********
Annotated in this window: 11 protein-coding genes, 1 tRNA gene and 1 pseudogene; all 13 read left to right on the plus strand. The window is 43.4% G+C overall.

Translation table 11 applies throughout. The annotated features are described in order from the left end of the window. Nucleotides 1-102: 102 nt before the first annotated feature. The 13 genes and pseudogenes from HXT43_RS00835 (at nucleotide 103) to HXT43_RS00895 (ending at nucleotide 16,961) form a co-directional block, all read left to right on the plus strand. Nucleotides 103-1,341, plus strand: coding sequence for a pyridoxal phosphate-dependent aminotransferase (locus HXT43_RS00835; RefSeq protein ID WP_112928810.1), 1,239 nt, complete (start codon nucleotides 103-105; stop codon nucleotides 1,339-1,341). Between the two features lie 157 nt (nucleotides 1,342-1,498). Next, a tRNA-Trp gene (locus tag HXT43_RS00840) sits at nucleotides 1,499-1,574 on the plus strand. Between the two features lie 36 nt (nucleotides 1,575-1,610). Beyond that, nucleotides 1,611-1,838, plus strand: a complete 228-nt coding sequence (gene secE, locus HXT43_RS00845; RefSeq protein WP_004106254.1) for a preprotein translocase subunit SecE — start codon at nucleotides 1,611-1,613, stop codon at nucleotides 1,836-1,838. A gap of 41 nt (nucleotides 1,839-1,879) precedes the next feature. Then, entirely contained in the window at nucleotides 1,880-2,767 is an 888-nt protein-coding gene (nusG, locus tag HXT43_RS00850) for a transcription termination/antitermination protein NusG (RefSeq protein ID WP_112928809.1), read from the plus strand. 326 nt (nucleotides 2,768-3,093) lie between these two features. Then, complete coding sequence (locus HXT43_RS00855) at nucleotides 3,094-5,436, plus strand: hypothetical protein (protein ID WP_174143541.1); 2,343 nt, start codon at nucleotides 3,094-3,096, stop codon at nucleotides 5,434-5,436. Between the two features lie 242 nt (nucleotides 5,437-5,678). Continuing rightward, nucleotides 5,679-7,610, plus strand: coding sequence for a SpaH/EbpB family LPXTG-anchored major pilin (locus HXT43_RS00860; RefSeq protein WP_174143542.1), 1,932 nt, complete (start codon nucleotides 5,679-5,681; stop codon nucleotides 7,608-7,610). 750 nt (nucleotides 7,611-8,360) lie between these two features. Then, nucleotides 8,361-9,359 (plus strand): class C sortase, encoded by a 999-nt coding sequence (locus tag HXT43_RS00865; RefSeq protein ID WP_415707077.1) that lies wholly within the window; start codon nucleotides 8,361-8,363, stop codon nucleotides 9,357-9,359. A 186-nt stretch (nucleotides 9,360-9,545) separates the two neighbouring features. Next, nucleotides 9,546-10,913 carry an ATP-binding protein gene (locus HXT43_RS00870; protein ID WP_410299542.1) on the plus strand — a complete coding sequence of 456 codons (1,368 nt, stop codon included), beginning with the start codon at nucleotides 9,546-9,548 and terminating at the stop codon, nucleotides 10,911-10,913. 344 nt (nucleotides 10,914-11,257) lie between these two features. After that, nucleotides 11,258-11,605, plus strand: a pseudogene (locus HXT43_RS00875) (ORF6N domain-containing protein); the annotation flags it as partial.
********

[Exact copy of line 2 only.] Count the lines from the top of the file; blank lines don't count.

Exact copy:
Translation table 11 applies throughout. The annotated features are described in order from the left end of the window. Nucleotides 1-102: 102 nt before the first annotated feature. The 13 genes and pseudogenes from HXT43_RS00835 (at nucleotide 103) to HXT43_RS00895 (ending at nucleotide 16,961) form a co-directional block, all read left to right on the plus strand. Nucleotides 103-1,341, plus strand: coding sequence for a pyridoxal phosphate-dependent aminotransferase (locus HXT43_RS00835; RefSeq protein ID WP_112928810.1), 1,239 nt, complete (start codon nucleotides 103-105; stop codon nucleotides 1,339-1,341). Between the two features lie 157 nt (nucleotides 1,342-1,498). Next, a tRNA-Trp gene (locus tag HXT43_RS00840) sits at nucleotides 1,499-1,574 on the plus strand. Between the two features lie 36 nt (nucleotides 1,575-1,610). Beyond that, nucleotides 1,611-1,838, plus strand: a complete 228-nt coding sequence (gene secE, locus HXT43_RS00845; RefSeq protein WP_004106254.1) for a preprotein translocase subunit SecE — start codon at nucleotides 1,611-1,613, stop codon at nucleotides 1,836-1,838. A gap of 41 nt (nucleotides 1,839-1,879) precedes the next feature. Then, entirely contained in the window at nucleotides 1,880-2,767 is an 888-nt protein-coding gene (nusG, locus tag HXT43_RS00850) for a transcription termination/antitermination protein NusG (RefSeq protein ID WP_112928809.1), read from the plus strand. 326 nt (nucleotides 2,768-3,093) lie between these two features. Then, complete coding sequence (locus HXT43_RS00855) at nucleotides 3,094-5,436, plus strand: hypothetical protein (protein ID WP_174143541.1); 2,343 nt, start codon at nucleotides 3,094-3,096, stop codon at nucleotides 5,434-5,436. Between the two features lie 242 nt (nucleotides 5,437-5,678). Continuing rightward, nucleotides 5,679-7,610, plus strand: coding sequence for a SpaH/EbpB family LPXTG-anchored major pilin (locus HXT43_RS00860; RefSeq protein WP_174143542.1), 1,932 nt, complete (start codon nucleotides 5,679-5,681; stop codon nucleotides 7,608-7,610). 750 nt (nucleotides 7,611-8,360) lie between these two features. Then, nucleotides 8,361-9,359 (plus strand): class C sortase, encoded by a 999-nt coding sequence (locus tag HXT43_RS00865; RefSeq protein ID WP_415707077.1) that lies wholly within the window; start codon nucleotides 8,361-8,363, stop codon nucleotides 9,357-9,359. A 186-nt stretch (nucleotides 9,360-9,545) separates the two neighbouring features. Next, nucleotides 9,546-10,913 carry an ATP-binding protein gene (locus HXT43_RS00870; protein ID WP_410299542.1) on the plus strand — a complete coding sequence of 456 codons (1,368 nt, stop codon included), beginning with the start codon at nucleotides 9,546-9,548 and terminating at the stop codon, nucleotides 10,911-10,913. 344 nt (nucleotides 10,914-11,257) lie between these two features. After that, nucleotides 11,258-11,605, plus strand: a pseudogene (locus HXT43_RS00875) (ORF6N domain-containing protein); the annotation flags it as partial.